Joshua Houston (1822-1902)

The trusted slave of legendary Texas independence leader and later governor, Sam Houston, Joshua Houston, after Emancipation, succeeded in business and politics, founded numerous institutions, and became a symbol of racial autonomy and progress. Born a slave in 1822 and later willed to Margaret Lea … Read MoreJoshua Houston (1822-1902)

Margaret Walker (1915-1998)

Dr. Margaret Abigail Walker Alexander’s contributions to American letters—four volumes of poetry, a novel, a biography, and numerous critical essays—mark her as one of this country’s most gifted black intellectuals. These accomplishments are even more remarkable given that she achieved most of them after 1943 … Read MoreMargaret Walker (1915-1998)

Victoria Jackson Gray Adams (1926-2006)

Born in Hattiesburg, Virginia on November 5, 1926, Victoria Jackson Gray Adams became one of the most important Mississipians in the Civil Rights Movement.  Her activities included teaching voter registration courses to domestics and sharecroppers, opening of the Freedom Schools during Mississippi’s Freedom Summer of … Read MoreVictoria Jackson Gray Adams (1926-2006)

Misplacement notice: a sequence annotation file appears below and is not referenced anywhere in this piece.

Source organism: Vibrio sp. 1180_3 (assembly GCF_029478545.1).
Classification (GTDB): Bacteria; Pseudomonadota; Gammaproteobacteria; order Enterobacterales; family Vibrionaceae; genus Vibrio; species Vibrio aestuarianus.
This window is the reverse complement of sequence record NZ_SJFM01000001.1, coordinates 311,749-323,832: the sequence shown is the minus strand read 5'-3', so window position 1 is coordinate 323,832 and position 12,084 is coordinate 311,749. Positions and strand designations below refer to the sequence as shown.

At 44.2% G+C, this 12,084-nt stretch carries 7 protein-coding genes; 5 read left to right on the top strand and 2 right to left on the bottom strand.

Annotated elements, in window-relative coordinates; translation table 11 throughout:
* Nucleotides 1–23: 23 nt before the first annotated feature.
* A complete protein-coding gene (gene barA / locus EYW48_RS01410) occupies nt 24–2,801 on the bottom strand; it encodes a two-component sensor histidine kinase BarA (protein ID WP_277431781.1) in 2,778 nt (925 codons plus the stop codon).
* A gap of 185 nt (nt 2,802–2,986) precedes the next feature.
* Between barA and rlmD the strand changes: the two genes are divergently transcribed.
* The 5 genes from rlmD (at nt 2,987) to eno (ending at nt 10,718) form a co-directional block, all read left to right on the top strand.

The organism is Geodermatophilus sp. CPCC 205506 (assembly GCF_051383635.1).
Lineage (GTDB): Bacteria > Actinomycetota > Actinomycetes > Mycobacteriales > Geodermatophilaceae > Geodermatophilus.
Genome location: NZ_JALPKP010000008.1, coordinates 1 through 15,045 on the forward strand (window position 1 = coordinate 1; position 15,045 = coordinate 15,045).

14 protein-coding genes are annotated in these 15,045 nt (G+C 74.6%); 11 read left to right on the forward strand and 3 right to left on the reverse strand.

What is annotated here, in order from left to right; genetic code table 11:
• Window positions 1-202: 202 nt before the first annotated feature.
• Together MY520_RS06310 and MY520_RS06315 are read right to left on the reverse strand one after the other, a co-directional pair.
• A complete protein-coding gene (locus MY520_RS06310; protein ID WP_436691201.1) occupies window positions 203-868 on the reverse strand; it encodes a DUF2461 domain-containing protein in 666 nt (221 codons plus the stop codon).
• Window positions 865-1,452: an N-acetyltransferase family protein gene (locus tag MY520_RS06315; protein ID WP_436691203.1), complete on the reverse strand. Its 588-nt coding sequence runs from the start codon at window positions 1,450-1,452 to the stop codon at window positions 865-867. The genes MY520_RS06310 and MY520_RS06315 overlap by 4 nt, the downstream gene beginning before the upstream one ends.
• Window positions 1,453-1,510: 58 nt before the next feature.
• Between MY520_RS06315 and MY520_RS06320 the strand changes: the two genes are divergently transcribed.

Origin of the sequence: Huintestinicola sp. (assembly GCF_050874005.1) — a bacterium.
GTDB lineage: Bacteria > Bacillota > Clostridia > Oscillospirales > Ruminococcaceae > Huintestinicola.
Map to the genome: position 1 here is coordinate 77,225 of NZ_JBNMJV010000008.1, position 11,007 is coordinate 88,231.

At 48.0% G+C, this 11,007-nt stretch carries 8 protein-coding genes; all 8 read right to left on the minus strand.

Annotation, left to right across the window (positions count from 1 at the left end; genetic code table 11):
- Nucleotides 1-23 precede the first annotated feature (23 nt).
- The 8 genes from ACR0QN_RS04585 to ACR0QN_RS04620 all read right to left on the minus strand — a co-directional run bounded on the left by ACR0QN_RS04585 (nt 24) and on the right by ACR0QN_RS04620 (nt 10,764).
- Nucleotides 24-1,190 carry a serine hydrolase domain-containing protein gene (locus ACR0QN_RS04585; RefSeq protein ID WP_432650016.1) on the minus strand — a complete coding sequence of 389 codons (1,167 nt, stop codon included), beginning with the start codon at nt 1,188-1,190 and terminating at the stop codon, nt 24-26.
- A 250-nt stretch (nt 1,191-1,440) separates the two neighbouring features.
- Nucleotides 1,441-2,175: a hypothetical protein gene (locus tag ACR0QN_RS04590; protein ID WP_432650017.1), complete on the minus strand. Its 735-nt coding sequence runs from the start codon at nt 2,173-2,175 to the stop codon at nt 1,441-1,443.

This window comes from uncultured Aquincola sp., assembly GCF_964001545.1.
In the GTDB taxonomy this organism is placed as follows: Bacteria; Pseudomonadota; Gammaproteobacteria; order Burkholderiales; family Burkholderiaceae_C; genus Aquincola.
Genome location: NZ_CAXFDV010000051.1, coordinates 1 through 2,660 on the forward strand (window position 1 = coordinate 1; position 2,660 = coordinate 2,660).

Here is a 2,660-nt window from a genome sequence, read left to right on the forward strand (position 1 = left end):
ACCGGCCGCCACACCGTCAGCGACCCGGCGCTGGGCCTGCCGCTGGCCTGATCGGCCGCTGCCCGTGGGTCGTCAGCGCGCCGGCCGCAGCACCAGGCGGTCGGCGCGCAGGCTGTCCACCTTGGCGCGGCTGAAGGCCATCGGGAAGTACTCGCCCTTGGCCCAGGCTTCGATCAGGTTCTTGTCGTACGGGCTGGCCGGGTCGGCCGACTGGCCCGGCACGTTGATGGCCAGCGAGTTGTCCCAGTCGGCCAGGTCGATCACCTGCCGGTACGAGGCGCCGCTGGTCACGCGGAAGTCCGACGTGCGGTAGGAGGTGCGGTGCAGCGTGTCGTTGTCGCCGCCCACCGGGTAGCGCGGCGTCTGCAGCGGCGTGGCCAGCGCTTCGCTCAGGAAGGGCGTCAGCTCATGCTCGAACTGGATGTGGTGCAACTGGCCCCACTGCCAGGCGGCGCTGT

John Henrik Clarke (1915-1998)

Image Ownership: Public Domain John Henrik Clarke, historian, black nationalist, and Pan-Africanist, was a pioneer in the formation of Africana studies in the United States.  Principally a self-trained historian, Clarke dedicated his life to correcting what he argued was the prevailing view that people of … Read MoreJohn Henrik Clarke (1915-1998)

J. Ernest Wilkins Jr. (1923-2011)

Jesse Ernest Wilkins, Jr. is often described as one of America’s most important contemporary mathematicians. At 13, he became the University of Chicago’s youngest student. Wilkins continued his studies there, earning bachelor, master, and doctorate degrees in mathematics. When he finished his Ph.D. at 19, he … Read MoreJ. Ernest Wilkins Jr. (1923-2011)